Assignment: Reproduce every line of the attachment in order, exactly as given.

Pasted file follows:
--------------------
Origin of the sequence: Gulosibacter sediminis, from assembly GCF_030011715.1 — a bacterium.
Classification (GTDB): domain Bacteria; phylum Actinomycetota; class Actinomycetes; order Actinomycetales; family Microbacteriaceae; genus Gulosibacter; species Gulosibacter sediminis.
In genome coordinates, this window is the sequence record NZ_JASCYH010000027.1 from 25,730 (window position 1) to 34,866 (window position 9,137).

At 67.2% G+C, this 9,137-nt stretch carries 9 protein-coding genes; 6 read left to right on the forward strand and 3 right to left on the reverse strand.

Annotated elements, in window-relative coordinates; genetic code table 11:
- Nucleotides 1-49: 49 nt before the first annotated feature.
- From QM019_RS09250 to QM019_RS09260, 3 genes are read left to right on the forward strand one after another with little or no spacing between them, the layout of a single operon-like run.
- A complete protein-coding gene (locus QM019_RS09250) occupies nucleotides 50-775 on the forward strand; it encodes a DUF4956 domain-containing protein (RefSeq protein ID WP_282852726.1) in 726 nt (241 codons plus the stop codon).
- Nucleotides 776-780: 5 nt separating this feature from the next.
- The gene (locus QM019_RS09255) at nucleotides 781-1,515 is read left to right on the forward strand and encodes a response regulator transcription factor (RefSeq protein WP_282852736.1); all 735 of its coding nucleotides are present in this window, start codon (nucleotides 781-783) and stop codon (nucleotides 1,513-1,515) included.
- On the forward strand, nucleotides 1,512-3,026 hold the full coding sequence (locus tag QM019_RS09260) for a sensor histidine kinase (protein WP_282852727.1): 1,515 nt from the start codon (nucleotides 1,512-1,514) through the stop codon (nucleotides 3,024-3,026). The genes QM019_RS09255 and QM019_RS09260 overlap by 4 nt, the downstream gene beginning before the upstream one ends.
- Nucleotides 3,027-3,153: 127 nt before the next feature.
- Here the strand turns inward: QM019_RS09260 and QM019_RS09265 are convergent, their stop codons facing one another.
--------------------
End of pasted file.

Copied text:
Origin of the sequence: Gulosibacter sediminis, from assembly GCF_030011715.1 — a bacterium.
Classification (GTDB): domain Bacteria; phylum Actinomycetota; class Actinomycetes; order Actinomycetales; family Microbacteriaceae; genus Gulosibacter; species Gulosibacter sediminis.
In genome coordinates, this window is the sequence record NZ_JASCYH010000027.1 from 25,730 (window position 1) to 34,866 (window position 9,137).

At 67.2% G+C, this 9,137-nt stretch carries 9 protein-coding genes; 6 read left to right on the forward strand and 3 right to left on the reverse strand.

Annotated elements, in window-relative coordinates; genetic code table 11:
- Nucleotides 1-49: 49 nt before the first annotated feature.
- From QM019_RS09250 to QM019_RS09260, 3 genes are read left to right on the forward strand one after another with little or no spacing between them, the layout of a single operon-like run.
- A complete protein-coding gene (locus QM019_RS09250) occupies nucleotides 50-775 on the forward strand; it encodes a DUF4956 domain-containing protein (RefSeq protein ID WP_282852726.1) in 726 nt (241 codons plus the stop codon).
- Nucleotides 776-780: 5 nt separating this feature from the next.
- The gene (locus QM019_RS09255) at nucleotides 781-1,515 is read left to right on the forward strand and encodes a response regulator transcription factor (RefSeq protein WP_282852736.1); all 735 of its coding nucleotides are present in this window, start codon (nucleotides 781-783) and stop codon (nucleotides 1,513-1,515) included.
- On the forward strand, nucleotides 1,512-3,026 hold the full coding sequence (locus tag QM019_RS09260) for a sensor histidine kinase (protein WP_282852727.1): 1,515 nt from the start codon (nucleotides 1,512-1,514) through the stop codon (nucleotides 3,024-3,026). The genes QM019_RS09255 and QM019_RS09260 overlap by 4 nt, the downstream gene beginning before the upstream one ends.
- Nucleotides 3,027-3,153: 127 nt before the next feature.
- Here the strand turns inward: QM019_RS09260 and QM019_RS09265 are convergent, their stop codons facing one another.